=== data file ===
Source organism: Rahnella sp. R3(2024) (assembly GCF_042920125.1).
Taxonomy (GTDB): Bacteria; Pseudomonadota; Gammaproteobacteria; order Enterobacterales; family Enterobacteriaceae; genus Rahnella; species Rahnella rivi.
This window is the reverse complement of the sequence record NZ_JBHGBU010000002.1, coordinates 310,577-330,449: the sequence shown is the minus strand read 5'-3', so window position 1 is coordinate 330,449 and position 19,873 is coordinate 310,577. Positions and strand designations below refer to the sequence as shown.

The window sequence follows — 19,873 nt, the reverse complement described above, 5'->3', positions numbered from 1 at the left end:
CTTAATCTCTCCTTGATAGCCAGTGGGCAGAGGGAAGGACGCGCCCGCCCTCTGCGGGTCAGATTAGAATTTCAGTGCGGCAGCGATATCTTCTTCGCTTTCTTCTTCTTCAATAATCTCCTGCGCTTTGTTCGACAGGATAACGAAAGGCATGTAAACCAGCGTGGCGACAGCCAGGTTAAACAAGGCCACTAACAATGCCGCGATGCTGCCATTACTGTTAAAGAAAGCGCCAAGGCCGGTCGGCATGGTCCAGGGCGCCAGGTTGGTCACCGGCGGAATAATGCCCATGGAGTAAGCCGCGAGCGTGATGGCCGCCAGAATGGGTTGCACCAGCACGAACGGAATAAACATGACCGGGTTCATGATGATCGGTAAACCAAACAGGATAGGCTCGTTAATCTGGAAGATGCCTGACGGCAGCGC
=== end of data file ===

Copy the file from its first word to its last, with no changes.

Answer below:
Source organism: Rahnella sp. R3(2024) (assembly GCF_042920125.1).
Taxonomy (GTDB): Bacteria; Pseudomonadota; Gammaproteobacteria; order Enterobacterales; family Enterobacteriaceae; genus Rahnella; species Rahnella rivi.
This window is the reverse complement of the sequence record NZ_JBHGBU010000002.1, coordinates 310,577-330,449: the sequence shown is the minus strand read 5'-3', so window position 1 is coordinate 330,449 and position 19,873 is coordinate 310,577. Positions and strand designations below refer to the sequence as shown.

The window sequence follows — 19,873 nt, the reverse complement described above, 5'->3', positions numbered from 1 at the left end:
CTTAATCTCTCCTTGATAGCCAGTGGGCAGAGGGAAGGACGCGCCCGCCCTCTGCGGGTCAGATTAGAATTTCAGTGCGGCAGCGATATCTTCTTCGCTTTCTTCTTCTTCAATAATCTCCTGCGCTTTGTTCGACAGGATAACGAAAGGCATGTAAACCAGCGTGGCGACAGCCAGGTTAAACAAGGCCACTAACAATGCCGCGATGCTGCCATTACTGTTAAAGAAAGCGCCAAGGCCGGTCGGCATGGTCCAGGGCGCCAGGTTGGTCACCGGCGGAATAATGCCCATGGAGTAAGCCGCGAGCGTGATGGCCGCCAGAATGGGTTGCACCAGCACGAACGGAATAAACATGACCGGGTTCATGATGATCGGTAAACCAAACAGGATAGGCTCGTTAATCTGGAAGATGCCTGACGGCAGCGC